My Dinner with Abigail

The audience has entered Will’s dreamscape since “Aperitif.” Such scenes predominantly take the shape of either obvious nightmares or liminal visions. “Sorbet” introduces a very different kind of dream. 

An establishing shot shows sunlight fading behind darkened trees as nighttime descends. Cut to a two shot of Will and Abigail seated across from one another in a field. Between them, Cassie Boyle’s dead body mounted on a stag head—the “field kabuki” first seen in episode one. 

“It’s better that it’s just the two of us,” Abigail says to Will. She appears untroubled, an innocent smile on her face. 

A distant “Will?” from Hannibal breaks through the dream. Abigail shudders, a worried expression replacing her smile. “Dad,” she calls. “Yes?” Will replies. “There’s someone else here,” Abigail worries.  

What are we to make of this very brief scene? I still wonder, but it is so unlike everything else both in the episode and from the season thus far that it warrants closer attention. 

Will’s longing for family seems an obvious takeaway. He confessed his paternal feelings toward Abigail in earlier episodes, and here he quite literally casts himself as her father. Not only in name but also appearance—Will dons the hunting garb we have come to associate with Garret Jacob Hobbs. They are father and daughter, contentedly seated around a table as if for family dinner. 

Of course we cannot overlook the gruesome nature of the table. The impaled corpse reminds us that violence brought the pair together. After killing Abigail’s real father, Will sought to become a surrogate. But it is not the corpse of Garret Jacob Hobbs that becomes the visual bridge—it is Cassie. This is Hannibal’s design, his murderous tableau created to help Will think like Hobbs. Without it, Will might never have found Hobbs. Killed Hobbs. Met Abigail. Will and Abigail thus feast at the table Hannibal set, literally and figuratively. He planted the seed of their family tree.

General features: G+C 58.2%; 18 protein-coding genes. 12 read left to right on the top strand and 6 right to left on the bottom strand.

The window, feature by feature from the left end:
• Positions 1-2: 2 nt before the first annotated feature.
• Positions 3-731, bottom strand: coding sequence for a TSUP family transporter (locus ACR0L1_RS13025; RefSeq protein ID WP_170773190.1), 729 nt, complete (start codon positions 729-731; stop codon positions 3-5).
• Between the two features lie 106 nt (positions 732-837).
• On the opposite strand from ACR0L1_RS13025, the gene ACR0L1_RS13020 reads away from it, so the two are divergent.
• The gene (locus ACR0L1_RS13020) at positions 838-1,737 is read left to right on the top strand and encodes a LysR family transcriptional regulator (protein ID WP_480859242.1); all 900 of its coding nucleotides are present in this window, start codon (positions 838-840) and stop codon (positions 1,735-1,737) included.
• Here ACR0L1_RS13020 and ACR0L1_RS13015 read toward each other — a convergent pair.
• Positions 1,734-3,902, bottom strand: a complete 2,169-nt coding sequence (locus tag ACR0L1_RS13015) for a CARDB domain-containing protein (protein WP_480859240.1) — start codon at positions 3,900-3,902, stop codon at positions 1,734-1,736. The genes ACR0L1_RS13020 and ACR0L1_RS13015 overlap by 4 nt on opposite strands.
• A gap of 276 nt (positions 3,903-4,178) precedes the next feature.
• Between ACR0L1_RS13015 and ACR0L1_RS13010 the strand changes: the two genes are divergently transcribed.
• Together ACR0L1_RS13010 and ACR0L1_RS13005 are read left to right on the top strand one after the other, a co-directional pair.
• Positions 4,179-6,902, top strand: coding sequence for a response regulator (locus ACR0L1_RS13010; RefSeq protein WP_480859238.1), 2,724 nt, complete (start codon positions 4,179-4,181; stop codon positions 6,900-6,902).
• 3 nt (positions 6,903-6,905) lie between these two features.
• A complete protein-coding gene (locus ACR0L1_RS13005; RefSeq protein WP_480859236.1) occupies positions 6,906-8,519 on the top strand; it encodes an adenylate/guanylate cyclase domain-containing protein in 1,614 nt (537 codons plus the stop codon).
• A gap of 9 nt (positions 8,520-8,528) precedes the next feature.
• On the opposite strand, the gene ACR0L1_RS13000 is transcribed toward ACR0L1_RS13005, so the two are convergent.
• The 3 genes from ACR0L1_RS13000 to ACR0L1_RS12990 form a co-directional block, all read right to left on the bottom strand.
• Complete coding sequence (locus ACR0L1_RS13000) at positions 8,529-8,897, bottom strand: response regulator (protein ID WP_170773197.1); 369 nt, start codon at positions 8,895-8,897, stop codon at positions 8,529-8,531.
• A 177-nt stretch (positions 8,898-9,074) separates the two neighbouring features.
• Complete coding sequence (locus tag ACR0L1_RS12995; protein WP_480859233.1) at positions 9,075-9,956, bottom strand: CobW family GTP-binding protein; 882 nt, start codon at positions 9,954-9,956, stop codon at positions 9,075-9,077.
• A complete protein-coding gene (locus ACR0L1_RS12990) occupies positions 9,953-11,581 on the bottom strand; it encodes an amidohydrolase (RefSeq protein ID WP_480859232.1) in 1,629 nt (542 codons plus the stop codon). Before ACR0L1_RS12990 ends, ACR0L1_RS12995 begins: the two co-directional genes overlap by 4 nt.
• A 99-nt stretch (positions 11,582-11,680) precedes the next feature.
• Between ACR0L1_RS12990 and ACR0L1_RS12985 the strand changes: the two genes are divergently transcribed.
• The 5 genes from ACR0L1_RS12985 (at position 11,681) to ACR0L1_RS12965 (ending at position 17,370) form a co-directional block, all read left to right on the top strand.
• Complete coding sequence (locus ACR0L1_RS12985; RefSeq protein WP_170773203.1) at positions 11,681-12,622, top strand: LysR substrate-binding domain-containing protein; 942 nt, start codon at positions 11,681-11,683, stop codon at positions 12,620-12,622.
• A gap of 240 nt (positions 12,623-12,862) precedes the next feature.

And yet the dream not only excludes Hannibal but also positions him as an intruder upon their relationship. “It’s better that it’s just the two of us,” Abigail tells Will. They seek to form a family without Hannibal. Even in dreams, however, they find this difficult to achieve. Hannibal’s voice bleeds through, “a distant whispering from the heavy sky” (Final Shooting Script, 34). 

As with the scene between Will and a phantom Angel Maker in “Coquilles,” it is important to remember that Will is the sole author here. Abigail’s remarks and expressions are a projection of his own thoughts and fears. At least subconsciously, Will considers Hannibal a threat to his desired surrogate family. 

In this light, the dream serves as a tragic omen for the murder family. In future dream sequences, Will envisions himself fishing with Abigail—a setting that serves to 1) differentiate himself from Garret Jacob Hobbs, and 2) completely remove Hannibal from the family equation. Hannibal nevertheless still finds a way to interrupt the scene and seize control. Only then it is not his voice, but rather the appearance of the Stag Man. 

Like Venus and her clam shell, the Stag Man emerges from the waters in “Kaiseki”

And as Will fears here, the fantasy of a complete murder family ends in disaster. “A place was made for Abigail in your world. A place was made for all of us together,” Hannibal tells Will in the season two finale before slicing Abigail’s throat. “He gave you back to me, and then he took you away,” Will says to a spectral Abigail in season three. “What if we all left together like we were supposed to?” The dream sequence in “Sorbet” seems to imply that that particular “what if” was never truly possible. 

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